- Parliamentary Panel says crypto can’t be stopped, so regulate it.
- Review meeting follows months of elaborate consultations.
- RBI still against allowing cryptocurrencies – regulated or unregulated.
Linking cryptocurrency’s potential to facilitate money laundering and enable terror funding while also being aware of the inevitability of cryptocurrencies in the long-term, the Government of India is all set to regulate cryptocurrency. The matter was discussed at the highest level on November 13 and chances are that a Cryptocurrency Bill will be introduced in Parliament’s Winter Session.
A meeting chaired by Prime Minister Narendra Modi discussed cryptocurrency and it emerged that the government is seriously concerned that anti-India elements are manipulating youth with “over-promising” and “misleading advertisements”. This must be stopped, the meeting concluded. The review meeting followed months of elaborate consultation involving the RBI, the Ministry of Finance, the Ministry of Home, and cryptocurrency experts from India and abroad.
Meanwhile, a parliamentary panel for the first time discussed the fate of cryptocurrencies in India on Monday where the consensus emerged that cryptocurrencies can’t be stopped so they should be regulated. The Standing Committee on Finance, chaired by former finance minister Jayant Sinha, had invited a wide spectrum of crypto industry stakeholders including exchanges and industry bodies. Ahead of the meeting, Sinha told the media, “We have called stakeholders from across the industry including operators of major exchanges, members of CII as well as academics from the Indian Institute of Management (IIM) Ahmedabad, who have done a very thorough study on the crypto finance.”
While a consensus seemed to have emerged that a regulatory framework should be provided for the smooth and legitimate functioning of the crypto industry in the country, there was no unanimity as to who the regulator should be.
There is a consensus that unregulated cryptocurrency should not be given a free run to launder money and fund terror. The government is nervous and apprehensive of the “evolving technology.” Hence, the decision to keep a “close watch” and the need to take some “proactive steps”!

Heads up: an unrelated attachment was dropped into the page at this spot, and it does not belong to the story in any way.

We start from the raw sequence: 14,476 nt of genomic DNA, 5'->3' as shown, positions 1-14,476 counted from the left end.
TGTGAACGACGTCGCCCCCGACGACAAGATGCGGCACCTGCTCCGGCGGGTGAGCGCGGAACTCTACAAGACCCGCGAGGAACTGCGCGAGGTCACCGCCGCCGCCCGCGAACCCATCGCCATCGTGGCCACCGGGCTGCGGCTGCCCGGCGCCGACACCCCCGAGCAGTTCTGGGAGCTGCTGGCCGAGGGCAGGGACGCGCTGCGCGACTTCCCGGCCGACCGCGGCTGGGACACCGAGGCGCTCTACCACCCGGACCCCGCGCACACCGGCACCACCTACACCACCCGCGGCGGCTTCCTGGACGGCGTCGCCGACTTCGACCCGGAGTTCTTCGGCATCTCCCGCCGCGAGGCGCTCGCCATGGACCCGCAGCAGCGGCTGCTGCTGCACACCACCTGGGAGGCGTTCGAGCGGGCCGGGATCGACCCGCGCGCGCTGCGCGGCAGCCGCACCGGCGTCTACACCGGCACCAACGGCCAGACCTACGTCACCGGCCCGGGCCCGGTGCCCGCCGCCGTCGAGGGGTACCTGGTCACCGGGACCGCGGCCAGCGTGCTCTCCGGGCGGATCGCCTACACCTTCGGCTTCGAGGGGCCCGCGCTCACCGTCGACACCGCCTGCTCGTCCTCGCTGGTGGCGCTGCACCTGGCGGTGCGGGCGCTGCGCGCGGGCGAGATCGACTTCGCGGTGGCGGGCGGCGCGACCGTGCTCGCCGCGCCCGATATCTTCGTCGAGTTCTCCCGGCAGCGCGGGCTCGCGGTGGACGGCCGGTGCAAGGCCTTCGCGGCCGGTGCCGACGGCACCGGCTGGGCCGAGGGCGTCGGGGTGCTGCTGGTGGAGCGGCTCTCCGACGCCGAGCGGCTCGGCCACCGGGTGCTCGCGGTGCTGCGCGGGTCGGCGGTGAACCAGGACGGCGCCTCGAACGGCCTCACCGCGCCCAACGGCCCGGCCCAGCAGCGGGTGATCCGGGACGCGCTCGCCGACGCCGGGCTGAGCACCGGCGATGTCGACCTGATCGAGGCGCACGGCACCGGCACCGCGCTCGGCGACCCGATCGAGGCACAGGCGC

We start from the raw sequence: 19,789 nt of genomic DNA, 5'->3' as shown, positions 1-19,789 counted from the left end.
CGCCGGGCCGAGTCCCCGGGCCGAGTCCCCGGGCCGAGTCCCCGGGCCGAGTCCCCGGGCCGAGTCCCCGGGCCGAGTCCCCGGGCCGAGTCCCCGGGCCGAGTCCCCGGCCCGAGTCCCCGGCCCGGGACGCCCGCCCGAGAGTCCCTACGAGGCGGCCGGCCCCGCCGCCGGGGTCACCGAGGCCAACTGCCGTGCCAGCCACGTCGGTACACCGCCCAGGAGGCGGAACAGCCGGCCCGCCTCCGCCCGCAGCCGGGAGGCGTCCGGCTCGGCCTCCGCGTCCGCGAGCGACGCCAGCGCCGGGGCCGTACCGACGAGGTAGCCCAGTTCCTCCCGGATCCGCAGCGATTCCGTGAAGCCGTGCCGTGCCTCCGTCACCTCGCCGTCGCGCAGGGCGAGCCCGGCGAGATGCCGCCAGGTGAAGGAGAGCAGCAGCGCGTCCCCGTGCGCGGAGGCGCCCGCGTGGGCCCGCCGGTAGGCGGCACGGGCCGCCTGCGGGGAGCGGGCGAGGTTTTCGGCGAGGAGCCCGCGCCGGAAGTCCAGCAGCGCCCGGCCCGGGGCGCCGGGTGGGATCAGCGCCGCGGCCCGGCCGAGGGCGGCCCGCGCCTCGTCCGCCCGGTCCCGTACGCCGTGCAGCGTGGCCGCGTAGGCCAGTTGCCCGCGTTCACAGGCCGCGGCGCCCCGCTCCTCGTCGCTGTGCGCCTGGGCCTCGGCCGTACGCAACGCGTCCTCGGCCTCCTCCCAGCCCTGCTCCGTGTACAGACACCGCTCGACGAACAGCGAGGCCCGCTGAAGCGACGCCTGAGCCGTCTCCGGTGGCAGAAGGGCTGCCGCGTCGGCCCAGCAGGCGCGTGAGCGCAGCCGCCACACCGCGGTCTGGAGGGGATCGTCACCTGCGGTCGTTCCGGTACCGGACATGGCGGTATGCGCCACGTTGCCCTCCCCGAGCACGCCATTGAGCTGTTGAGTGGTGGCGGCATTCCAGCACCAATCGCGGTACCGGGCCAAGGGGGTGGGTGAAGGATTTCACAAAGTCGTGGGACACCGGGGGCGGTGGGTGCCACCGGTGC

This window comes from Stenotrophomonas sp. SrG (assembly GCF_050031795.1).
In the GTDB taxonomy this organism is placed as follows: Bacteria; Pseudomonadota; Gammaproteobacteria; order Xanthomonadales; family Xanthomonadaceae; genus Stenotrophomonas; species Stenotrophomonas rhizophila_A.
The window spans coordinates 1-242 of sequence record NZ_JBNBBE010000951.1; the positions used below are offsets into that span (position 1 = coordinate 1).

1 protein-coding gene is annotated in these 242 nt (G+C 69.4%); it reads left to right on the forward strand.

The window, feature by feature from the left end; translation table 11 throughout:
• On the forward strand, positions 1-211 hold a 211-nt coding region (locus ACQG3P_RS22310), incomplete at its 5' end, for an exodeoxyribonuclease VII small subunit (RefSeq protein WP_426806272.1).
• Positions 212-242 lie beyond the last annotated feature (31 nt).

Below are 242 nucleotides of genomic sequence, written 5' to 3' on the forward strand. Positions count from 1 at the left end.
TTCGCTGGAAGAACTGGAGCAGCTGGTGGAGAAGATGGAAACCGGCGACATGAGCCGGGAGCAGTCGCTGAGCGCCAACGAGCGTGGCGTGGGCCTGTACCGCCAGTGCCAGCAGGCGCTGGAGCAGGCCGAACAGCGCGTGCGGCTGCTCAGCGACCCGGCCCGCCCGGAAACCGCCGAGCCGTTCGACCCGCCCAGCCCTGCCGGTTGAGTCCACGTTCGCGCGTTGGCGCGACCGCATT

The developments came even as a poll in the United Kingdom, held just before the 26th UN Climate Change Conference in Glasgow, Scotland, revealed that the majority in the United Kingdom wanted a ban on cryptocurrency.
Unlike the UK, however, there are no indications that Indians want a “ban” on cryptocurrency. The Modi Government said it has a “forward-looking progressive” approach and will not only engage with stakeholders in India but also connect with international partners.
The RBI has consistently warned against cryptocurrencies, urging that they were a serious threat to India’s economy and to its financial system. The Indian central bank is not convinced of the over-ambitious crypto-claims and its purported market value. The RBI is against allowing cryptocurrencies – regulated or unregulated – room in the country’s financial corridors. An internal panel report of the RBI on the subject will be out in December.
Be that as it may, the government will not take an all-or-nothing decision. It’s more likely that “strong regulatory steps” are on the anvil. The words “progressive and forward-looking” indicated the government’s thinking on the subject. The fact that cryptocurrencies span geographical boundaries cannot be ignored. The entire globe is a stakeholder and best global practices will have a say.
Indications are that the government wants to chalk out a digital currency policy that will stand the test of time. The first regulatory steps would address “over-promising” and the opacity that surrounds cryptocurrency advertising. The regulatory steps could be outright legal. The crypto future in India will be bound by a strong legal framework.
“Collective strategies” and “global partnerships” are being frequently uttered along with “proactive engagements.” It is clear that the government has realized that there is no avoiding cryptocurrency. People’s interests and intentions are too well understood and propagated. Therefore, there is a recurring talk of a cryptocurrency bill in the Winter Session. The RBI had conveyed its opposition to the Standing Committee on Finance which met on November 15. But the government thinks the RBI is being too headstrong. The Modi government does not want a China-like ban on cryptocurrency.
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